Adah Isaacs Menken
(1835 - 1868)
Today, celebrities such as Madonna, Wilt Chamberlain
and Warren Beatty are as well known for their defiance of conventional
values and the notoriety that surrounds their personal lives as they
are for their professional accomplishments. It was more than a century
ago that Adah Isaacs Menken, the first American Jewish "superstar,"
helped pioneer the art of cultivating an outsized, even outrageous,
personality as a path to fame and fortune. Even fame, however, could
not guarantee her happiness.
In the 1860s, Menken earned world fame in an equestrian melodrama,
"Mazeppa." She daringly appeared on stage playing the role
of a man, wearing nothing but a flesh-colored body stocking, riding
a horse on a ramp that extended into the audience. Menkens costume
scandalized "respectable" criticseven as it attracted
huge and enthusiastic audiences that included such notables as Walt
Whitman and the great Shakespearean actor, Edwin Booth.
As an actress, Menken became an early master of self-promotion. According
to historian Alan Ackerman, she made certain that a photograph of her
striking face appeared in shop windows in every city in which she performed.
Even in the context of the 1860s, when most Americans looked upon
actors as "loose" and disreputable, Menken was notorious for
violating norms. She cropped her dark hair close to her head (she may
have been the first important American woman to do so) and smoked cigarettes
Even more unladylike, Menken openly defied conventional married life,
marrying four men in the space of seven years. Her second marriage,
in 1859 to world heavyweight boxing champion John C. Heenan, led to
the birth of a son, who died in infancy. Eight years later, a son by
her fourth husband suffered the same fate.
Her first marriage, to a Jew named Alexander Isaacs Menken in 1856,
lasted only a few years but confirmed her own Jewish identity. Adah
Menkens true religious origins are controversial. Born in Louisiana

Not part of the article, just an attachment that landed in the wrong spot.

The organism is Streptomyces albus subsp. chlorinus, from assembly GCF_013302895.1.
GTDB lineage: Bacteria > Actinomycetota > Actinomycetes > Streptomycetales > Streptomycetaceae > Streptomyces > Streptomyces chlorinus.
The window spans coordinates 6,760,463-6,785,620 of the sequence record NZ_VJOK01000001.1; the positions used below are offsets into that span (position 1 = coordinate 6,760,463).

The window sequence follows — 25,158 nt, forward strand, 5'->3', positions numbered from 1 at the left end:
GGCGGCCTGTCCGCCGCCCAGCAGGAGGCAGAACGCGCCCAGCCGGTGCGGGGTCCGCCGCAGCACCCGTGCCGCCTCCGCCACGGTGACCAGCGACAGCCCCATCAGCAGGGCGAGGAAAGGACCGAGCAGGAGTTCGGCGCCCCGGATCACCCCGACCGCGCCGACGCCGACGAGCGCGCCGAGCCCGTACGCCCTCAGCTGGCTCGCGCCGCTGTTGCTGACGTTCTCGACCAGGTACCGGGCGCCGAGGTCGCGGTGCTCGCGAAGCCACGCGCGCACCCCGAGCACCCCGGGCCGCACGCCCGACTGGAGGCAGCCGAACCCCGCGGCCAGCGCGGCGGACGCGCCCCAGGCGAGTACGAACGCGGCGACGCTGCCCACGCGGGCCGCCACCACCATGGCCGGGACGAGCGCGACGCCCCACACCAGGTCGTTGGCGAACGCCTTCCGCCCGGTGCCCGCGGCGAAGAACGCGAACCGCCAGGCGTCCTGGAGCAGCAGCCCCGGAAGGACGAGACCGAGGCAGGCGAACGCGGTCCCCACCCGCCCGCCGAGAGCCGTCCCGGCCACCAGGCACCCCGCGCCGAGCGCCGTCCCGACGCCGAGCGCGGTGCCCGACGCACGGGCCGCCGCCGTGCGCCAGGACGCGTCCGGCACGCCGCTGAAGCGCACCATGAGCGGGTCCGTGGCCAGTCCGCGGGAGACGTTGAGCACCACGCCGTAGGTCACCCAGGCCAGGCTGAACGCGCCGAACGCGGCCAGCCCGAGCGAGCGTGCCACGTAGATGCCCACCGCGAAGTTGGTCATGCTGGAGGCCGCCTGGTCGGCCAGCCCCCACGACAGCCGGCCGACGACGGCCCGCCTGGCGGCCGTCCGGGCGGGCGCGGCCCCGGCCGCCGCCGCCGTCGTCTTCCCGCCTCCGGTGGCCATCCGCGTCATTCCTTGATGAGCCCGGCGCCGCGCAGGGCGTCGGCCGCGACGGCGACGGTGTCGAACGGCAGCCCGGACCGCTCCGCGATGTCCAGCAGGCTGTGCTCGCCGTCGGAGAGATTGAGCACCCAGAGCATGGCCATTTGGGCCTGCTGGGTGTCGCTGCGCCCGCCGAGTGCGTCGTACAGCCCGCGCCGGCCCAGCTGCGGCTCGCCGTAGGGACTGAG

in 1835 to Auguste and Marie Theodore, some historians believe that
she was raised a Catholic, an assertion that Menken herself denied.
In response to a journalist who called her a convert, Menken replied,
"I was born in [Judaism], and have adhered to it through all my
erratic career. Through that pure and simple religion I have found greatest
comfort and blessing."
In 1857, Adah and Alexander moved from
New Orleans to Cincinnati, then the center of Reform
Judaism in America. Adah learned to read Hebrew
fluently and studied classical Jewish texts. It was
at this time that Adahs other artistic and intellectual
talents emerged. An aspiring writer, she contributed
poems and essays on Judaism to Isaac Mayer Wises
weekly newspaper, The Israelite. Menken saw herself
as a latter-day Deborah,
advocating for Jewish communities around the world.
She urged the Jews of
Turkey to rebel against oppression and place their
faith in the coming of a messiah who would lead them to restore Jerusalem.
She publicly protested the Mortara Affair, the kidnapping
by Italian Catholic officials of a young Jewish boy
whom the officials claimed the Jewish community had
stolen. She also spoke out forcefully when Lionel Nathan
was denied his seat in the English Parliament. And long
before Hank Greenberg or Sandy Koufax did so, Menken refused to appear on stage during the High Holy Days even at the very height of her public success.
Although world-renown because of her appearance in Mazeppa, Menkens
deepest desire was to be known as a serious poet. She built friendships
among an international literary elite that included Charles Dickens,
Dante Gabriel Rossetti, Alexandre Dumas the Younger, Algernon Swinburne
and George Sand, who served as godmother to Menkens second child.
Menken was accused of having affairs with Dumas and Swinburne, neither
of which can be confirmed, but the constant hint of scandal wherever
she performed did little to discourage box office receipts.
Adah Isaacs Menkens life, like her celebrity, was like a comet.
She died in Paris in 1868 at the age of 33, apparently from a combination
of peritonitis and tuberculosis. When treatment by the personal doctor
of Napoleon III of France provided no relief, a rabbi kept a bedside
vigil. Menken was buried in the Jewish section of Montparnasse Cemetery.
Little remembered today, Menken was
a path breaking risk taker who lived a scandalous life
in the theater, but who was a creative, if unpolished,
literary talent. A collection of her poems, Infelicia,
appeared a week after her death. Charles Dickens quipped
about her, "She is a sensitive poet who, unfortunately,
cannot write." Despite cultivating her "bad
girl" persona assiduously, Menken retained a sincere
devotion to her fellow Jews around the world. Todays
Hollywood celebrities have nothing on the glamorous,
scandalous, tragic and paradoxical Adah Isaacs Menken.
Jewish Historical Society